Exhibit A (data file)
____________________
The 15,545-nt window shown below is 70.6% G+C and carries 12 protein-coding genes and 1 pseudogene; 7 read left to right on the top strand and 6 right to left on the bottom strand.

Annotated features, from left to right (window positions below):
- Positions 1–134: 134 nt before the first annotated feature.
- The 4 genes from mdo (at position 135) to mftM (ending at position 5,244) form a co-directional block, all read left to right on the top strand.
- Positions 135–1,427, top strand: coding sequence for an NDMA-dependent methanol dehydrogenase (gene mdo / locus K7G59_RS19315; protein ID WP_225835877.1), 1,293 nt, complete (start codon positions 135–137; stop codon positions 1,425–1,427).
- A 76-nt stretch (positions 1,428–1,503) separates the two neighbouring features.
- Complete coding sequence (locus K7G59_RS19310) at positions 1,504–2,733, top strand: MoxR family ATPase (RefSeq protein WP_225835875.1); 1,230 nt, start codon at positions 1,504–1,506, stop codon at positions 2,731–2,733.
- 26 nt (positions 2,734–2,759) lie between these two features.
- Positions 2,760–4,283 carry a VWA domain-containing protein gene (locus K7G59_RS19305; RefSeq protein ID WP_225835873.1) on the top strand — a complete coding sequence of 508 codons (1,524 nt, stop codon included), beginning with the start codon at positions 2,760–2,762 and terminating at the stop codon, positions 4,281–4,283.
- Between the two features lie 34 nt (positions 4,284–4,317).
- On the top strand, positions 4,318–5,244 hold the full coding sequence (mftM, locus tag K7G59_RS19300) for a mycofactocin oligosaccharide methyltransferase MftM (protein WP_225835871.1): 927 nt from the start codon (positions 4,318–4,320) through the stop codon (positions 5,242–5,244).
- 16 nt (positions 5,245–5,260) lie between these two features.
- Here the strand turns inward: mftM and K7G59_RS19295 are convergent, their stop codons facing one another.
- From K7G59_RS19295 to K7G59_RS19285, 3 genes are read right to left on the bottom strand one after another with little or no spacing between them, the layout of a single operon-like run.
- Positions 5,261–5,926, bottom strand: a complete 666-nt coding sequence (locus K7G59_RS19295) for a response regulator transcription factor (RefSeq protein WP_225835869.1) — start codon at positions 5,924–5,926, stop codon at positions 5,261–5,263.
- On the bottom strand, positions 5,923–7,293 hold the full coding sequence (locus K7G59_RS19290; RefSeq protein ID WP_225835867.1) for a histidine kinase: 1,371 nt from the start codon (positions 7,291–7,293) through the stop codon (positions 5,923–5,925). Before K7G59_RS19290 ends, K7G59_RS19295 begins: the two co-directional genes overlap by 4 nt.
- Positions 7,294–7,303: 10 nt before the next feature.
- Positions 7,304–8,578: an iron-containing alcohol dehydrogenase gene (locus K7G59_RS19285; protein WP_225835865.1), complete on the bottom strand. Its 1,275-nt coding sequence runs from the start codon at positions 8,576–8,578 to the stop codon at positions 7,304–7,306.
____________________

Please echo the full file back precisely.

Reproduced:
The 15,545-nt window shown below is 70.6% G+C and carries 12 protein-coding genes and 1 pseudogene; 7 read left to right on the top strand and 6 right to left on the bottom strand.

Annotated features, from left to right (window positions below):
- Positions 1–134: 134 nt before the first annotated feature.
- The 4 genes from mdo (at position 135) to mftM (ending at position 5,244) form a co-directional block, all read left to right on the top strand.
- Positions 135–1,427, top strand: coding sequence for an NDMA-dependent methanol dehydrogenase (gene mdo / locus K7G59_RS19315; protein ID WP_225835877.1), 1,293 nt, complete (start codon positions 135–137; stop codon positions 1,425–1,427).
- A 76-nt stretch (positions 1,428–1,503) separates the two neighbouring features.
- Complete coding sequence (locus K7G59_RS19310) at positions 1,504–2,733, top strand: MoxR family ATPase (RefSeq protein WP_225835875.1); 1,230 nt, start codon at positions 1,504–1,506, stop codon at positions 2,731–2,733.
- 26 nt (positions 2,734–2,759) lie between these two features.
- Positions 2,760–4,283 carry a VWA domain-containing protein gene (locus K7G59_RS19305; RefSeq protein ID WP_225835873.1) on the top strand — a complete coding sequence of 508 codons (1,524 nt, stop codon included), beginning with the start codon at positions 2,760–2,762 and terminating at the stop codon, positions 4,281–4,283.
- Between the two features lie 34 nt (positions 4,284–4,317).
- On the top strand, positions 4,318–5,244 hold the full coding sequence (mftM, locus tag K7G59_RS19300) for a mycofactocin oligosaccharide methyltransferase MftM (protein WP_225835871.1): 927 nt from the start codon (positions 4,318–4,320) through the stop codon (positions 5,242–5,244).
- 16 nt (positions 5,245–5,260) lie between these two features.
- Here the strand turns inward: mftM and K7G59_RS19295 are convergent, their stop codons facing one another.
- From K7G59_RS19295 to K7G59_RS19285, 3 genes are read right to left on the bottom strand one after another with little or no spacing between them, the layout of a single operon-like run.
- Positions 5,261–5,926, bottom strand: a complete 666-nt coding sequence (locus K7G59_RS19295) for a response regulator transcription factor (RefSeq protein WP_225835869.1) — start codon at positions 5,924–5,926, stop codon at positions 5,261–5,263.
- On the bottom strand, positions 5,923–7,293 hold the full coding sequence (locus K7G59_RS19290; RefSeq protein ID WP_225835867.1) for a histidine kinase: 1,371 nt from the start codon (positions 7,291–7,293) through the stop codon (positions 5,923–5,925). Before K7G59_RS19290 ends, K7G59_RS19295 begins: the two co-directional genes overlap by 4 nt.
- Positions 7,294–7,303: 10 nt before the next feature.
- Positions 7,304–8,578: an iron-containing alcohol dehydrogenase gene (locus K7G59_RS19285; protein WP_225835865.1), complete on the bottom strand. Its 1,275-nt coding sequence runs from the start codon at positions 8,576–8,578 to the stop codon at positions 7,304–7,306.